Andrew Jukes

Recommendation:  4/5

Description of author:  Andrew Jukes (1815-1901) was an Anglican clergyman educated at Cambridge.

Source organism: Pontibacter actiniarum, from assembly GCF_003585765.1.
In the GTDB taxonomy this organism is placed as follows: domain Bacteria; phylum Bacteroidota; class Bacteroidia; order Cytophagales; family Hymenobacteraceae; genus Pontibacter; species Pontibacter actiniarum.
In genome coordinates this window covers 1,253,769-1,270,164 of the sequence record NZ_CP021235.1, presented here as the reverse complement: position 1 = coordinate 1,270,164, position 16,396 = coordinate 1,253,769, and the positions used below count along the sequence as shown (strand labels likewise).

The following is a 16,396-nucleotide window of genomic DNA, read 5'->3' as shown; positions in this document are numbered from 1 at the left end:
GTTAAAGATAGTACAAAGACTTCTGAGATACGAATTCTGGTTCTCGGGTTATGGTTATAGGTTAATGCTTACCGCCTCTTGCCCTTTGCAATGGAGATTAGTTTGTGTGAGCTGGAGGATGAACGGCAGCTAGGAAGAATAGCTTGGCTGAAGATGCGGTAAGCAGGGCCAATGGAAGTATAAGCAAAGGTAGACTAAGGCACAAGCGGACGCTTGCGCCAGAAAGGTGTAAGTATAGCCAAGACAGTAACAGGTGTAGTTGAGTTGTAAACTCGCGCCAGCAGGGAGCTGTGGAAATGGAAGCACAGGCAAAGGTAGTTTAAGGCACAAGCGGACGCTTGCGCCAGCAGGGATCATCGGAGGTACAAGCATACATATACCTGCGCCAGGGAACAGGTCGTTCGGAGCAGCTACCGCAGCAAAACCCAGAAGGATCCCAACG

Comments:  I suppose not too many current day American Christians would pick up a book on the sacrifices of Leviticus.  It would seem that a study of the five tabernacle offerings would offer very little by way of practical Christian living.  Yet the spiritual truths unearthed and explained by Jukes are not only beautiful, they are extremely important in the midst of a modern church that knows little of the meaning of the word sacrifice.  Jukes has an opening chapter on types in general, a chapter on each type of Levitical offering (burnt offering, meat offering, peace offering, sin offering, and trespass offering), and a summary chapter on the offerings as a whole.  He explains how each offering beautifully and intricately pictures a different aspect of Christ’s work.  In some respects this book is difficult to read, simply from the perspective that most of us are not overly familiar with the different kinds of sacrifices and all the variations within the sacrifices.  But the real richness of this book comes out as he (1) describes the life and work of Christ (e.g.  p. 63-65, 81-83, 97) and (2) makes application to the Christian’s life (e.g.  p. 175-176, 195-196).  I close this review with one of the more relevant quotes in the book:  And in these days when pious worldliness is so successfully misusing the truth of God; when in the light of the advanced wisdom of this our age, self-sacrifice is exploded folly; when the mere fact that a path involves loss in this world, is considered good reason for our at once avoiding it; when the doctrine of the cross, as it bears upon our walk, is not only omitted, but openly condemned; when to give up the world is injudiciousness, and to crucify the flesh a return to law; in such days we do well to look to the Burnt offering, as setting before us the example we are called to follow . . .  A path has been found, a happy path some think it, wherein the highest profession of Christ costs nothing; nay, in which such a profession, so far from involving the loss of this world, is the surest way to gain its praise.  According to this doctrine, Christ suffered for us; apostles, prophets, martyrs, all suffered.  They, in their pilgrimage, lost this world for another; but we, in happier days, can possess both worlds.  It cannot be.  If God’s Word be true, our path after Christ must be still a sacrifice.  We, as they of old, if followers of Christ, must with Him present our bodies a living sacrifice (p. 195-196).